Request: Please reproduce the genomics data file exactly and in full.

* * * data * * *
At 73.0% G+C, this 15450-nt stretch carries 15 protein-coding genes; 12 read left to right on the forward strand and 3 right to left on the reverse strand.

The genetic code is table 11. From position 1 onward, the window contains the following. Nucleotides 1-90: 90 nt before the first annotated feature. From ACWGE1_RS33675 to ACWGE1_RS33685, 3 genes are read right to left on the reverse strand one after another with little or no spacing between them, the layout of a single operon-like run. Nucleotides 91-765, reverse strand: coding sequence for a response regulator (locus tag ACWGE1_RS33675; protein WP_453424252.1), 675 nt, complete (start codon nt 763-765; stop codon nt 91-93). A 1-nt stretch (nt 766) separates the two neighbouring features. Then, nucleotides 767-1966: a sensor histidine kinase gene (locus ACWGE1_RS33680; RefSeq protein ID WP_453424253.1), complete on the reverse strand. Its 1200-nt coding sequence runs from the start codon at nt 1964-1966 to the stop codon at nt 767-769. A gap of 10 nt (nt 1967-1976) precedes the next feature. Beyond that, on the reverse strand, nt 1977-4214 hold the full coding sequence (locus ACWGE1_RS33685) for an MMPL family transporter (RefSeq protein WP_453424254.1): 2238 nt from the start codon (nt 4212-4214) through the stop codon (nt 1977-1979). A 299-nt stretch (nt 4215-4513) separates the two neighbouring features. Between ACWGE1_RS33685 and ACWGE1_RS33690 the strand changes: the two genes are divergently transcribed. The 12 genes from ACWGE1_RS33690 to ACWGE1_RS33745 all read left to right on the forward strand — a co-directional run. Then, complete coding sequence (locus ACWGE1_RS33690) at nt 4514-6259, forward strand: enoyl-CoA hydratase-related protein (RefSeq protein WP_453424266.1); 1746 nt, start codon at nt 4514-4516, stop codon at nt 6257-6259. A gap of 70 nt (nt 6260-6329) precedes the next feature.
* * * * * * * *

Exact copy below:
At 73.0% G+C, this 15450-nt stretch carries 15 protein-coding genes; 12 read left to right on the forward strand and 3 right to left on the reverse strand.

The genetic code is table 11. From position 1 onward, the window contains the following. Nucleotides 1-90: 90 nt before the first annotated feature. From ACWGE1_RS33675 to ACWGE1_RS33685, 3 genes are read right to left on the reverse strand one after another with little or no spacing between them, the layout of a single operon-like run. Nucleotides 91-765, reverse strand: coding sequence for a response regulator (locus tag ACWGE1_RS33675; protein WP_453424252.1), 675 nt, complete (start codon nt 763-765; stop codon nt 91-93). A 1-nt stretch (nt 766) separates the two neighbouring features. Then, nucleotides 767-1966: a sensor histidine kinase gene (locus ACWGE1_RS33680; RefSeq protein ID WP_453424253.1), complete on the reverse strand. Its 1200-nt coding sequence runs from the start codon at nt 1964-1966 to the stop codon at nt 767-769. A gap of 10 nt (nt 1967-1976) precedes the next feature. Beyond that, on the reverse strand, nt 1977-4214 hold the full coding sequence (locus ACWGE1_RS33685) for an MMPL family transporter (RefSeq protein WP_453424254.1): 2238 nt from the start codon (nt 4212-4214) through the stop codon (nt 1977-1979). A 299-nt stretch (nt 4215-4513) separates the two neighbouring features. Between ACWGE1_RS33685 and ACWGE1_RS33690 the strand changes: the two genes are divergently transcribed. The 12 genes from ACWGE1_RS33690 to ACWGE1_RS33745 all read left to right on the forward strand — a co-directional run. Then, complete coding sequence (locus ACWGE1_RS33690) at nt 4514-6259, forward strand: enoyl-CoA hydratase-related protein (RefSeq protein WP_453424266.1); 1746 nt, start codon at nt 4514-4516, stop codon at nt 6257-6259. A gap of 70 nt (nt 6260-6329) precedes the next feature.